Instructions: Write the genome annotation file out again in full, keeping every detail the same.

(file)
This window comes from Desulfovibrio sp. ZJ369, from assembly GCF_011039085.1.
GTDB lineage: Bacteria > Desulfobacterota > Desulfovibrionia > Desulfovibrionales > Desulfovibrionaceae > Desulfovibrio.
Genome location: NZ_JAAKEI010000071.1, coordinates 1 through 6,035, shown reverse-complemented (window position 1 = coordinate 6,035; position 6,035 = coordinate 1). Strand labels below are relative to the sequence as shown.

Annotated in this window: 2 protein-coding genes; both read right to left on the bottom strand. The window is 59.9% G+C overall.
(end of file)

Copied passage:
This window comes from Desulfovibrio sp. ZJ369, from assembly GCF_011039085.1.
GTDB lineage: Bacteria > Desulfobacterota > Desulfovibrionia > Desulfovibrionales > Desulfovibrionaceae > Desulfovibrio.
Genome location: NZ_JAAKEI010000071.1, coordinates 1 through 6,035, shown reverse-complemented (window position 1 = coordinate 6,035; position 6,035 = coordinate 1). Strand labels below are relative to the sequence as shown.

Annotated in this window: 2 protein-coding genes; both read right to left on the bottom strand. The window is 59.9% G+C overall.